Thursday, October 22, 2015

KPI Icon item plugin for Apex

Here's a very simple item plugin that you might find useful. The item plugin displays a Key Performance Indicator (KPI) icon based on the item value.

You can set the threshold values for green and red (and everything in-between will be yellow). Also, you choose whether high values are good or bad.

Since the item itself is a regular Apex item, you can assign a value to it using a computation, process, PL/SQL expression, etc.

The icon is displayed using Font Awesome (bundled with Apex). The value is displayed as a tooltip when you hover over the icon.

Download the plugin here.

Wednesday, October 14, 2015

Mockup Table region plugin for Apex

Today's post is about a new plugin that I developed for Oracle Application Express (Apex).

The plugin was inspired by a product called Balsamiq, which is a tool for creating mockups (or "wireframes") of web pages and web applications. Balsamiq is used as a drawing tool to quickly sketch out your user interface before building it using whatever technology.

Balsamiq is a nice tool, but so is Apex! :-) Why spend time mocking up screens in Balsamiq when you can use Apex to quickly lay out pages and regions? With Balsamiq, the end result is a set of fake, static wireframes. With Apex, you actually get a real, live, responsive web application that you can iterate and build upon until it is ready to use. You don't have to throw away anything.

However, that doesn't mean that we can't steal any good ideas from Balsamiq! :-)

Balsamiq has a nice Data Grid/Table widget that allows you to quickly mock up a table.

The plugin I created for Apex, called the Table Mockup Region plugin, allows you to do just that -- to quickly mock up table data on an Apex page without having to create database tables and write queries.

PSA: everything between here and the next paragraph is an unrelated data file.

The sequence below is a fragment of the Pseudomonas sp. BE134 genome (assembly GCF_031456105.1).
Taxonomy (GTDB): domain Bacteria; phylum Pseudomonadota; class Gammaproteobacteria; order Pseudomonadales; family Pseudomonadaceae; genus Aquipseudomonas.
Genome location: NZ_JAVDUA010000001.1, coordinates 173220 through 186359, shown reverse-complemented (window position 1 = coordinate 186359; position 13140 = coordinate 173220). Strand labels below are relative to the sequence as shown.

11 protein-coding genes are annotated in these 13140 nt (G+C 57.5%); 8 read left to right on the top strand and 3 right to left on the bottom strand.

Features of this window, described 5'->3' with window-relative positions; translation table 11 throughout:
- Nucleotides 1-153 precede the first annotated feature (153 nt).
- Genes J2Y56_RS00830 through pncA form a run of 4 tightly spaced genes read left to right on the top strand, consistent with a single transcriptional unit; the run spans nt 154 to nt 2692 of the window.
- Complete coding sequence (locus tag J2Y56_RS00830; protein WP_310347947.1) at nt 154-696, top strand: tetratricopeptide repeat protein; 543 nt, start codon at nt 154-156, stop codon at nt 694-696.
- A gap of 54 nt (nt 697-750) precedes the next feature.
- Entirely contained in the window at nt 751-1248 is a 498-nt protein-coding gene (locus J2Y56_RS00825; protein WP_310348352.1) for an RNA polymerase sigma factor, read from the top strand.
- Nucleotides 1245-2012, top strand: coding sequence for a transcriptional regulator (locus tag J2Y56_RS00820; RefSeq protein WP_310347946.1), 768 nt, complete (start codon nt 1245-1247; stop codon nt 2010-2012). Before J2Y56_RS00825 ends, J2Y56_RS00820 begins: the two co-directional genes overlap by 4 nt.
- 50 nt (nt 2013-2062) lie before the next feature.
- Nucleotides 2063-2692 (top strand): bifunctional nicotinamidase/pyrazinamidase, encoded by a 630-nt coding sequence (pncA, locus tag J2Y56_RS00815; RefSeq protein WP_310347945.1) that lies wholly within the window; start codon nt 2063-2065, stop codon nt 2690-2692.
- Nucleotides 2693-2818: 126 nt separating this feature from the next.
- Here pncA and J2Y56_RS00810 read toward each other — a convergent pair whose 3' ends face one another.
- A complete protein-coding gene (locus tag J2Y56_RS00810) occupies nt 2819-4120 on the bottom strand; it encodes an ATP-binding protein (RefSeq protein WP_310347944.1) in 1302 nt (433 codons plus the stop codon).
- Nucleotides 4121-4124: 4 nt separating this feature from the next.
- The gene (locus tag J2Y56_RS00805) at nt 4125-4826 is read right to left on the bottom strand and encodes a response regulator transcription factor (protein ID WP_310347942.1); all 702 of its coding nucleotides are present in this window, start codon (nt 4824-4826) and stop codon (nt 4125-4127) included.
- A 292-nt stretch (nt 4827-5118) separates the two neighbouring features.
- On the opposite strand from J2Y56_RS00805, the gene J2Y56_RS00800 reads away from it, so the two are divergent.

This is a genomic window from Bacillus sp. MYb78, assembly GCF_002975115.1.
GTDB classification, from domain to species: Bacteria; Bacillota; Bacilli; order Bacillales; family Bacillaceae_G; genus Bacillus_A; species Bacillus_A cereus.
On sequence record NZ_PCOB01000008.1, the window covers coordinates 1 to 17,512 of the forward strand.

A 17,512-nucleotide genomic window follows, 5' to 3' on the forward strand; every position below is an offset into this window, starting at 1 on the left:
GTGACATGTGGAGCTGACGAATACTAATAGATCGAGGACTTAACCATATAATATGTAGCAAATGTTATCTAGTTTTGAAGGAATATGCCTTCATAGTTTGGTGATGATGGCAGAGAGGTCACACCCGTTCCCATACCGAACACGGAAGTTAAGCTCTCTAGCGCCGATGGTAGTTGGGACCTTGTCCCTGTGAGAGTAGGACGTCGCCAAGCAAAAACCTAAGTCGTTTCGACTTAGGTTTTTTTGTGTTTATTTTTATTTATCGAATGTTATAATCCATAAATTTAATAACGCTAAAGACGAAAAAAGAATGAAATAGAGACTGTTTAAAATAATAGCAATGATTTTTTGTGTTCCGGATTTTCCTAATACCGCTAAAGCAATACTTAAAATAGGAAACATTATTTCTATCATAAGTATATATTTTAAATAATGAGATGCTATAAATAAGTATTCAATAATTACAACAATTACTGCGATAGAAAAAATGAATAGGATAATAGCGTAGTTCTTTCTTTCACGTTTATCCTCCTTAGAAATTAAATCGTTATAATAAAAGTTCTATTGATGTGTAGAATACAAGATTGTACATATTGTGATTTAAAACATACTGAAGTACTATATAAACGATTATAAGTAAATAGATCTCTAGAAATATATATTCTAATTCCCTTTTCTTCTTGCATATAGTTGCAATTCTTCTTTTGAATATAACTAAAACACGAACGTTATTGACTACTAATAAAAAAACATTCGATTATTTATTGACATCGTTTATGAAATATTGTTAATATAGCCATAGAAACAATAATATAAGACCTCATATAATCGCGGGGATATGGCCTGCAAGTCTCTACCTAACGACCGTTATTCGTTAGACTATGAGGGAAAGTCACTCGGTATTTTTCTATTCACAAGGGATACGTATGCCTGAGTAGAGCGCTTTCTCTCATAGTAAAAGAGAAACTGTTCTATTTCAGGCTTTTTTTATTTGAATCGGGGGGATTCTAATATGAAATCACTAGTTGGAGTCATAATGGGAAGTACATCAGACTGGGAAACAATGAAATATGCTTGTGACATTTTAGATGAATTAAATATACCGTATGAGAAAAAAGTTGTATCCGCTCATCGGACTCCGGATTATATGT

Which means you can quickly throw in some data, show it to your potential users, and then create tables and write queries later, when the design has been settled. Using the Apex 5 page designer, it is really easy to change the region type from the Table Mockup type to a classic or interactive report.

I made a short video (my first screencast ever, yay!) to demonstrate how easy it is to use:

Hope you find this useful, I had fun creating it. (The plugin code is actually less than 100 lines of PL/SQL! That's because all the hard work of parsing the delimited data is done using the CSV parsing package from the Alexandria Library.)

Download the plugin here.

Tuesday, October 6, 2015

ORDS Java heap space OutOfMemoryError

I recently ran into a problem with an Apex application running on ORDS on Tomcat. The application has a page with a custom tabular form (built using the apex_item package). When this page is submitted, the form values are stored in the "g_fxx" arrays (g_f01, g_f02, etc).

The problem was that when the number rows (and therefore the number of elements in the arrays) got too big, the server would respond with a HTTP 500 - Internal Server Error message.

The first thing to do in this case is to check the Tomcat logs at /usr/share/tomcat7/latest/logs to see what the real error message is. Tomcat generates one log file per day, and the log files have the naming format catalina.yyyy-mm-dd.log.

Opening the relevant log file, I found several occurrences of this error message (truncated for brevity):

oracle.dbtools.rt.web.WebErrorResponse internalError
SEVERE: Java heap space
java.lang.OutOfMemoryError: Java heap space
at oracle.jdbc.driver.T4CCallableStatement.doOall8(...)

So, Tomcat/ORDS was basically running out of memory when processing a page submission with dozens or hundreds of values (even though in my case the values were all contained in a few g_fxx arrays).

I googled a bit and found a recent post from the Apex forums that deals with the same issue. In my case I'm using ORDS 2.0.10, but it appears that the same issue can be experienced with ORDS 3.0.1.

Given that in this particular case my server only has 1 GB of memory, perhaps it's not that strange that the Java process would run out of memory (after all, the server is also running Oracle XE, Tomcat and Apache...).

To increase the memory available to Tomcat, you need to create a file called in the Tomcat bin directory, and make it executable.

nano /usr/share/tomcat7/latest/bin/
# paste the below text and save
chmod +x /usr/share/tomcat7/latest/bin/
service tomcat restart

Here is the content I put in the file (based on this):

#! /bin/sh


This sets the initial memory to 128MB and the maximum memory to 512MB (more info). The -server flag is to optimize execution when Java runs as a server (more info).

Remember to restart Tomcat for the new settings to take effect.